William Hill Cabernet Sauvignon

William Hill Cabernet Sauvignon is actually a Cabernet with a little Merlot blended in.  In this review you’ll get this wine’s price, alcohol content, aroma, taste and more.

William Hill Estate is located in Healdsburg, California.  The estate produces several different wines.

Included in their portfolio are the Coastal, Napa Valley, Bench Blend, Tasting Room and Benchmark Collections.

For this review I tasted a wine from their Coastal Collection.  Specifically, the 2012 North Coast Cabernet Sauvignon.

According to William Hill Estate the North Coast Cabernet fruits come from four different vineyards.  Those vineyards are found in the counties of Napa, Sonoma, Mendocino, Lake and Monterey.

William Hill Cabernet Sauvignon Review

William Hill Cabernet SauvignonI had help from a good friend of mine for this review.  Our opinions were similar but I’ll highlight where we differed.

This wine is very dark in the glass.  We described it as deep purple in color with very limited light shining through.

The wine’s legs were a little different than the usual.  My friend came up with a unique description of the legs.  He said they looked like a “liquid centipede.”

What this meant was that the wine had many, many thin legs that fell slowly down the sides of the glass.

In the aroma we noticed a lot of black fruits, walnut and a bit of Concord grape.  We both agreed on the black fruits but he picked up on the walnut.  I caught the Concord grape.

There was just a slight tinge of alcohol in the aroma.

William Hill Cabernet alcohol content 13.6% by volume per the bottle.

Interestingly, we both had guessed that the percentages were lower.  I estimated 13.1% while my friend estimated in the high 12% range.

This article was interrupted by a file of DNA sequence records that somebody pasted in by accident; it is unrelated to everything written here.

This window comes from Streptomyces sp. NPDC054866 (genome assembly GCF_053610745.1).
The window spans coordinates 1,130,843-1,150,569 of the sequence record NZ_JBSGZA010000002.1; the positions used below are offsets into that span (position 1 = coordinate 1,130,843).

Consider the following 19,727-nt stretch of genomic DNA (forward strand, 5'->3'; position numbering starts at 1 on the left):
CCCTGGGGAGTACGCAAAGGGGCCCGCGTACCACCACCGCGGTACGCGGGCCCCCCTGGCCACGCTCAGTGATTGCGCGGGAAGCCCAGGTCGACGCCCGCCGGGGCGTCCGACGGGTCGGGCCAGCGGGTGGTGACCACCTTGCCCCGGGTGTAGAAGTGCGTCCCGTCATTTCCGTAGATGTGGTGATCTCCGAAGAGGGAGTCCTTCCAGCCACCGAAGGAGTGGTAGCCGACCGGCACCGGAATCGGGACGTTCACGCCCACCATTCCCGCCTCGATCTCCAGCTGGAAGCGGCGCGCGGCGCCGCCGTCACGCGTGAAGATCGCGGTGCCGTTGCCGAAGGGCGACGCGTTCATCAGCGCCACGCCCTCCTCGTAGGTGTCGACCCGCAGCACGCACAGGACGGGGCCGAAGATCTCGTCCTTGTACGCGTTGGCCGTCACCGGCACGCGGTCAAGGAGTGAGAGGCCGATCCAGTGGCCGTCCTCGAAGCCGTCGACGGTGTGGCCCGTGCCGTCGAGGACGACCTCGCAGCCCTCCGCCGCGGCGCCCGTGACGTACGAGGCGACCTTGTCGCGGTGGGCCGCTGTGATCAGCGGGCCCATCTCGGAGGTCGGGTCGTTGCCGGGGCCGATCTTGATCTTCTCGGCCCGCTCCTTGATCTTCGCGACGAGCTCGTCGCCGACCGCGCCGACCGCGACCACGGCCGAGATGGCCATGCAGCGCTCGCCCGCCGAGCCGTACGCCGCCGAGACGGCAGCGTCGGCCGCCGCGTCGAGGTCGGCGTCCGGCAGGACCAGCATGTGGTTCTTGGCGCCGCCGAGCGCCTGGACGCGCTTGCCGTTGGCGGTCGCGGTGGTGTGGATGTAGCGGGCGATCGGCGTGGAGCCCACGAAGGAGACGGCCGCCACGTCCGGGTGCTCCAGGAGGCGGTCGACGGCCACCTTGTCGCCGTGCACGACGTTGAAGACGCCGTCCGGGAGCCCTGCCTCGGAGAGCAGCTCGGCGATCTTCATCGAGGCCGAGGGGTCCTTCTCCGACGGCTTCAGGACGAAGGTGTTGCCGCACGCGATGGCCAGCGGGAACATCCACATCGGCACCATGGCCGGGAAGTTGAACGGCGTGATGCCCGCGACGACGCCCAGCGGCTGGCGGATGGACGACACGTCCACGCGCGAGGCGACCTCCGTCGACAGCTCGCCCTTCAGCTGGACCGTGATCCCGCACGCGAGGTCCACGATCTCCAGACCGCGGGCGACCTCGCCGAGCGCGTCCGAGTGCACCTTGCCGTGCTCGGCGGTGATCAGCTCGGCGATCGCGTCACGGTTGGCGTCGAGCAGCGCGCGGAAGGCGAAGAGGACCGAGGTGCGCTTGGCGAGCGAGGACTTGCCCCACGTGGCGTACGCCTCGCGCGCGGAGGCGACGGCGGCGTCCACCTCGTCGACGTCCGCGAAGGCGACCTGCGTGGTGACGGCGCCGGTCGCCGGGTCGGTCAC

The William Hill Cabernet’s taste started smooth and juicy with black cherry, black berry and plum flavors.  After that was another layer of complexity that my friend described as a hint of eucalyptus.  I noticed that the dark fruit flavors did a nice job of making a smooth transition to the dryness from the tannins.

The tannins themselves were quite noticeable and felt all over the palate.

The wine’s finish was long and lasting.  There was a good lingering balance between dryness and the much richer dark fruit flavors.

Overall, we both really enjoyed William Hill Cabernet Sauvignon.  As we were doing the tasting I knew right away this wine was not 100% Cabernet Sauvignon.  I actually guessed Zinfandel as the blend, but as mentioned above it was actually Merlot.  The slight sweetness is what gave away the fact that this wine is not a pure Cab.

So, if you’re looking for a wine that’s got the dryness of a Cab combined with the more juicy Merlot then this wine is probably right up your alley!  William Hill Cabernet price $12.99.


    1. Hi Jim, thanks for commenting.

      Yes, no reason not to cellar some for awhile. Other reviewers have noted that this wine starts out a bit “young” so some aging would probably be a good thing, and may soften those prominent tannins over time.

      The advice I’ve given to others is to pick up more bottles, cellar them, and then try one per year until either you run out or you find your own “aging timeframe sweet spot” for the wine. If you find your own sweet spot, you can either start finishing them off or continue the experiment.

      As to how many to buy, that’s up to you. The more you buy, the longer you can experiment.

      It’s also a good idea to keep a journal of the wines as you try them, so that you don’t have to compare back each year based on memory. Data is a good thing!

      Anyway, hope that helps… Cheers! Jon

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